For more information, contact: Lynn Levitan

5) Allegation of Data Breach Alone Insufficient to Sustain Claims Based on Inadequate Cybersecurity

On March 6, 2013, the United States District Court for the Northern District of California held that a putative class of LinkedIn premium users lacked standing to pursue state law unfair competition, breach of contract, and negligence claims resulting from a hacking incident. The court dismissed the complaint, concluding that the plaintiffs failed to establish any legally cognizable injury and any causation between the alleged incident and any alleged economic harm.

LinkedIn, the online community for professional networking, offers both free and premium paid accounts to consumers. The Privacy Policy applicable to both types of accounts provides that user information will be protected with "industry standard protocols and technology," but notes that it provides no guarantee that LinkedIn's security will be able to prevent all security breaches. On June 6, 2012, hackers infiltrated LinkedIn's computer systems and posted 6.5 million user passwords and email addresses. LinkedIn subsequently updated its password encryption method to prevent future breaches.

A putative class of premium LinkedIn users filed an amended complaint alleging unfair competition, breach of contract, and negligence claims. LinkedIn filed a motion to dismiss for lack of standing, which the court granted.

The plaintiffs claimed that they suffered "economic harm" because they were denied the full benefit of their bargain for the paid premium memberships. Specifically, the plaintiffs alleged that they would not have purchased the premium product absent the security guarantees, and that the 2012 hacking incident shows they did not receive the promised security. The court rejected the plaintiffs' "economic harm" argument for several reasons. 

First, the plaintiffs failed to show that they paid consideration for LinkedIn's promise to safeguard their information because the same security policies applied equally to the free and paid accounts. Second, unlike situations involving food-labeling misrepresentations, the plaintiffs did not allege that they actually read the alleged misrepresentation—the Privacy Policy—and thus failed to show a causal relationship between the misrepresentation and any injury. Third, the plaintiffs failed to show that the alleged breach of contract (i.e., failing to provide the security promised in the Privacy Policy) caused the economic loss (i.e., not receiving the full benefit of the bargain). Instead, the court concluded that the injury could only have occurred before the hacking incident at the time the parties entered into the contract. This particular aspect of the opinion addressing the timing of the alleged injury is likely to be the subject of debate. It was not, however, the sole basis for rejecting the plaintiffs' economic harm allegations. Indeed, the court also made clear that where plaintiffs allege harm from a defective product, plaintiffs must show "something more" than the economic harm of "overpaying for the defective product." Here, the plaintiffs alleged only that LinkedIn provided defective security, not that LinkedIn provided a product different than what the plaintiffs purchased. Consequently, the court concluded that the plaintiffs would need to allege "something more" resulted from the defective security, such as identity theft, which they did not do.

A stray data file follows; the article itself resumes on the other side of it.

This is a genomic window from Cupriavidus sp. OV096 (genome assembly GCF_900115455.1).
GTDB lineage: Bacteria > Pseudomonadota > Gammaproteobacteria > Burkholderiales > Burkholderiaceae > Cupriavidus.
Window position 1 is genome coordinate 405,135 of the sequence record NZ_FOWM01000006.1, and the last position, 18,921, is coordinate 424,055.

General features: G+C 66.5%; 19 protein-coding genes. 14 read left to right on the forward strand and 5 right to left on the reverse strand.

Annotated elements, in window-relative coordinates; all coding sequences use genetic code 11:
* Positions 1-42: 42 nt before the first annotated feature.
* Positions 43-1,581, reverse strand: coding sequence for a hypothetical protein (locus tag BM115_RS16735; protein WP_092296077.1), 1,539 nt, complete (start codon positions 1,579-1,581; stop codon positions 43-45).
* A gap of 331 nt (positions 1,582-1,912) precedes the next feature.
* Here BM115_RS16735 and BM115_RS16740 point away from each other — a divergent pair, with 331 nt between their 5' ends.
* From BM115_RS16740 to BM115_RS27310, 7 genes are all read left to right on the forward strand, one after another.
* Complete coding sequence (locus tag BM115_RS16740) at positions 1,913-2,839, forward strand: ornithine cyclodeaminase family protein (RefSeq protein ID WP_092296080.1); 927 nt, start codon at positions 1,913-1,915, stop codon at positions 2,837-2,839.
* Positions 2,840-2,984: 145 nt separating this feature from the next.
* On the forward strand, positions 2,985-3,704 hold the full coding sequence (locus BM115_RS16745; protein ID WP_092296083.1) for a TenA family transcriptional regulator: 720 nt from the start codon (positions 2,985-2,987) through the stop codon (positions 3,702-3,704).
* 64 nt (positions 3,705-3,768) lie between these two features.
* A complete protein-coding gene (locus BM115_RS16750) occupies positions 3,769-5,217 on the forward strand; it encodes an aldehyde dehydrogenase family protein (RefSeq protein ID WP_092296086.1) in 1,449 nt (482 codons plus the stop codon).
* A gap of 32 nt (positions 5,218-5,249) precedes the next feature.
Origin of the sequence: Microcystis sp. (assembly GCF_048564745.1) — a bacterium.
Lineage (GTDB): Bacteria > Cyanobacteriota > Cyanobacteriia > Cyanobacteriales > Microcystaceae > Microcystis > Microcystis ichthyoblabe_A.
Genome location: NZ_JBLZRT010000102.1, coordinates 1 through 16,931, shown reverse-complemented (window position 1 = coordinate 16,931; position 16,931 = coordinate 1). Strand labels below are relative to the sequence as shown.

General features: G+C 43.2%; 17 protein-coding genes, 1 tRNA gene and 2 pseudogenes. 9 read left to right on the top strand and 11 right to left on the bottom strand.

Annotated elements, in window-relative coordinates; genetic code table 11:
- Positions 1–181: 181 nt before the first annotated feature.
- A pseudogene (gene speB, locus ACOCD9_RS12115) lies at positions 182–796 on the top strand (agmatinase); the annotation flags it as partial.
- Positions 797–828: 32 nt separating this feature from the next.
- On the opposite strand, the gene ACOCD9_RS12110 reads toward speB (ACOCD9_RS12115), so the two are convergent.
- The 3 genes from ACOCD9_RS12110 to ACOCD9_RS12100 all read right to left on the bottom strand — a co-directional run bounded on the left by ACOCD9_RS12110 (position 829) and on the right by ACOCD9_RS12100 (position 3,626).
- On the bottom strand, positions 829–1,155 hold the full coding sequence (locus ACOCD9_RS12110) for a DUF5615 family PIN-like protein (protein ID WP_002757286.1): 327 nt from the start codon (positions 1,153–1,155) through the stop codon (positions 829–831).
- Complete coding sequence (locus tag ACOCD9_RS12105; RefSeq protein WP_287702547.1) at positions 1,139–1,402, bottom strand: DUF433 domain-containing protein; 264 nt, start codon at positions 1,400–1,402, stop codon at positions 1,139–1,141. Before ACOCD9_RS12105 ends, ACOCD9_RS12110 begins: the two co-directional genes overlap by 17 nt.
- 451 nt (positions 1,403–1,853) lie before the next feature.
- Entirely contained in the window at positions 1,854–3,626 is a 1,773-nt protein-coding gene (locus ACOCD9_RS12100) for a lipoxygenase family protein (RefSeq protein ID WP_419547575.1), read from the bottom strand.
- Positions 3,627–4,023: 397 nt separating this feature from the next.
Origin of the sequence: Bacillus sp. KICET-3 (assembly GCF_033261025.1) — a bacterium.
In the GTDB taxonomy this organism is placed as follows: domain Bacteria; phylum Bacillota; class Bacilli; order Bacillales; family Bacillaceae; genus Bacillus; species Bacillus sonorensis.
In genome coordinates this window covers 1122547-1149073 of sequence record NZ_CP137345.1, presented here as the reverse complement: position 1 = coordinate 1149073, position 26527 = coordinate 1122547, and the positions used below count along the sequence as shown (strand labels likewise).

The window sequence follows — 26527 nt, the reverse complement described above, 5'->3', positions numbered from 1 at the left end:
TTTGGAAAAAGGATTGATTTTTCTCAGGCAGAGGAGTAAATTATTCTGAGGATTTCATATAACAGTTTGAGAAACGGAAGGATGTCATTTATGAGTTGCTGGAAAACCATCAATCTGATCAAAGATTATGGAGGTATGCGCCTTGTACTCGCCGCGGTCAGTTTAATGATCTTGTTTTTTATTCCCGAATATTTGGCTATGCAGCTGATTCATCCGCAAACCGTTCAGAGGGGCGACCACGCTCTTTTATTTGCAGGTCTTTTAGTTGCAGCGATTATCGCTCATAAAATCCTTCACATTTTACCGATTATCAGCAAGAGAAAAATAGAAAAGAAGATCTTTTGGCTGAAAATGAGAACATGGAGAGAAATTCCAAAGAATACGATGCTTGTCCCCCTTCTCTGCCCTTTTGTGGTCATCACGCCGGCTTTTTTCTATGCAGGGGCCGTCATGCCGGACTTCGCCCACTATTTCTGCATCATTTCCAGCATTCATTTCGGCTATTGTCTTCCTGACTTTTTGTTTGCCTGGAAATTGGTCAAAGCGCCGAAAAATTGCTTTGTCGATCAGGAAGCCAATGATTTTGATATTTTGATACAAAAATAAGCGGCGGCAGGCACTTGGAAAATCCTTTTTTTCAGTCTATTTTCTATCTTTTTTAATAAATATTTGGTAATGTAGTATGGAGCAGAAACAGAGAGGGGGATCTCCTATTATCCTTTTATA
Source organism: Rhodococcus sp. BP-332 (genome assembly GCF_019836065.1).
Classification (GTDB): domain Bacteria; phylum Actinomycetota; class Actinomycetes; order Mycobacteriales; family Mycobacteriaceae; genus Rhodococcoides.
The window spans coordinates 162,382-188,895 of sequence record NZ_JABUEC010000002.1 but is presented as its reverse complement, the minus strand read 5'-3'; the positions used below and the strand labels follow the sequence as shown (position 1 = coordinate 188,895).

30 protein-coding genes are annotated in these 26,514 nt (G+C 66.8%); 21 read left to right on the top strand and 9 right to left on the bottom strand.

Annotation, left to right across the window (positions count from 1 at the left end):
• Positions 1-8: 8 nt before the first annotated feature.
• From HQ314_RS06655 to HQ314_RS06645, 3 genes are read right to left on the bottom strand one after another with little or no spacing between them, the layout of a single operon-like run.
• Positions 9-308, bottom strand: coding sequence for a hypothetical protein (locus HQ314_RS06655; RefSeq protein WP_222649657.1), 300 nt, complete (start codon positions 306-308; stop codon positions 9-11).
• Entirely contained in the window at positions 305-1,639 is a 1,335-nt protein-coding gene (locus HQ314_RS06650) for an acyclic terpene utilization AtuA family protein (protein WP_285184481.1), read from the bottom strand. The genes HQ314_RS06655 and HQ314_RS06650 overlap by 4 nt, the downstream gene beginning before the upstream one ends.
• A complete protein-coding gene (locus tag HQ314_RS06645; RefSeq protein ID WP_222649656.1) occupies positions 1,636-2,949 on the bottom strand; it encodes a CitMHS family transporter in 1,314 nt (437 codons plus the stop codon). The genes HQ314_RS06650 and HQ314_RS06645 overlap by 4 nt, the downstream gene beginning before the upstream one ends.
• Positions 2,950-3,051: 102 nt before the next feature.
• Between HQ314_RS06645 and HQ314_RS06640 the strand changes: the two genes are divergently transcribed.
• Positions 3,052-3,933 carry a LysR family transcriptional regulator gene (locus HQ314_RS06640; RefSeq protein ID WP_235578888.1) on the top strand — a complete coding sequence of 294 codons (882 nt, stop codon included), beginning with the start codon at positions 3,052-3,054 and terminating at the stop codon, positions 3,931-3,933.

In addition to rejecting the plaintiffs' "economic harm" arguments, the court also held that the increased risk of future harm did not establish an injury sufficient to confer standing. The court concluded that the plaintiffs failed to state a legally cognizable injury by merely alleging that their passwords were publicly posted as opposed to alleging identity theft.

Based on the pleadings before it, this court concluded that the mere allegation of a security breach does not automatically confer Article III standing or provide the basis for cognizable state common law claims. Rather, the failure here to allege an injury beyond "overpaying" for a service, e.g., identity theft, required dismissal of these claims. The court also rejected the plaintiffs' claimed injury stemming from an increased risk of future identity theft, deeming it speculative and thus insufficient to sustain the claims. This decision bolsters the "lack of standing" defense to claims premised on security breaches brought in federal court. The case is In re LinkedIn User Privacy Litigation, 2013 WL 844291 (N.D. Cal. Mar. 6, 2013).

For more information, contact: Jeff Poston

6) Federal Court Dismisses Class Action Complaint Based on NAD Decision

On February 11, 2013 a federal district court in New Jersey dismissed a putative class action false advertising complaint, holding that the complaint's core allegation that the advertising had been found "unsubstantiated" by the National Advertising Division of the Council of Better Business Bureaus (NAD) could not meet the required legal standard of showing the ad to be "false" under the New Jersey Consumer Fraud Act. The decision represents an important watershed for the NAD process, which had been under duress because of growing copycat class action fears, and is a reminder that class action complaints cannot be sustained solely on allegations that the advertiser lacks adequate substantiation for its claims.